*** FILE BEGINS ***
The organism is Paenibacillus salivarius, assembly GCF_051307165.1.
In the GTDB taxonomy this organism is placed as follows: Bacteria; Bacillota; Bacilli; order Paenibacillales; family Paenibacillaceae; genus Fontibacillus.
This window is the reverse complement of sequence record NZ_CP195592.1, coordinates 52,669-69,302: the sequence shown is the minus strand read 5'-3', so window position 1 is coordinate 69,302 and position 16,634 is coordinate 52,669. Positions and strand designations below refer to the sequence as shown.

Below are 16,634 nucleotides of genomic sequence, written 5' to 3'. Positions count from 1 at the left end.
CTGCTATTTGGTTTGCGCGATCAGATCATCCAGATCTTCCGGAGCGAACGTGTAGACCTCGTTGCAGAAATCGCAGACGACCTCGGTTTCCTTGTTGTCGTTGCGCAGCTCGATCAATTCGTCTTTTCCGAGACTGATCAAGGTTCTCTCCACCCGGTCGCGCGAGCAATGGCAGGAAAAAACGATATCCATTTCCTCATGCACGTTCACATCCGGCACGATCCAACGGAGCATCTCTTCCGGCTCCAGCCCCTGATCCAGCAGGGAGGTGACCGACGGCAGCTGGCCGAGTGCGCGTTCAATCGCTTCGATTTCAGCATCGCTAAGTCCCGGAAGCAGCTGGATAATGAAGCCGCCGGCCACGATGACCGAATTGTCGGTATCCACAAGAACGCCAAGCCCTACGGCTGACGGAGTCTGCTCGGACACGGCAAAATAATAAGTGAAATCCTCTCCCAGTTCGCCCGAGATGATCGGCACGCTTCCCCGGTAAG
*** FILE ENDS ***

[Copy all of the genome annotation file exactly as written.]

The organism is Paenibacillus salivarius, assembly GCF_051307165.1.
In the GTDB taxonomy this organism is placed as follows: Bacteria; Bacillota; Bacilli; order Paenibacillales; family Paenibacillaceae; genus Fontibacillus.
This window is the reverse complement of sequence record NZ_CP195592.1, coordinates 52,669-69,302: the sequence shown is the minus strand read 5'-3', so window position 1 is coordinate 69,302 and position 16,634 is coordinate 52,669. Positions and strand designations below refer to the sequence as shown.

Below are 16,634 nucleotides of genomic sequence, written 5' to 3'. Positions count from 1 at the left end.
CTGCTATTTGGTTTGCGCGATCAGATCATCCAGATCTTCCGGAGCGAACGTGTAGACCTCGTTGCAGAAATCGCAGACGACCTCGGTTTCCTTGTTGTCGTTGCGCAGCTCGATCAATTCGTCTTTTCCGAGACTGATCAAGGTTCTCTCCACCCGGTCGCGCGAGCAATGGCAGGAAAAAACGATATCCATTTCCTCATGCACGTTCACATCCGGCACGATCCAACGGAGCATCTCTTCCGGCTCCAGCCCCTGATCCAGCAGGGAGGTGACCGACGGCAGCTGGCCGAGTGCGCGTTCAATCGCTTCGATTTCAGCATCGCTAAGTCCCGGAAGCAGCTGGATAATGAAGCCGCCGGCCACGATGACCGAATTGTCGGTATCCACAAGAACGCCAAGCCCTACGGCTGACGGAGTCTGCTCGGACACGGCAAAATAATAAGTGAAATCCTCTCCCAGTTCGCCCGAGATGATCGGCACGCTTCCCCGGTAAG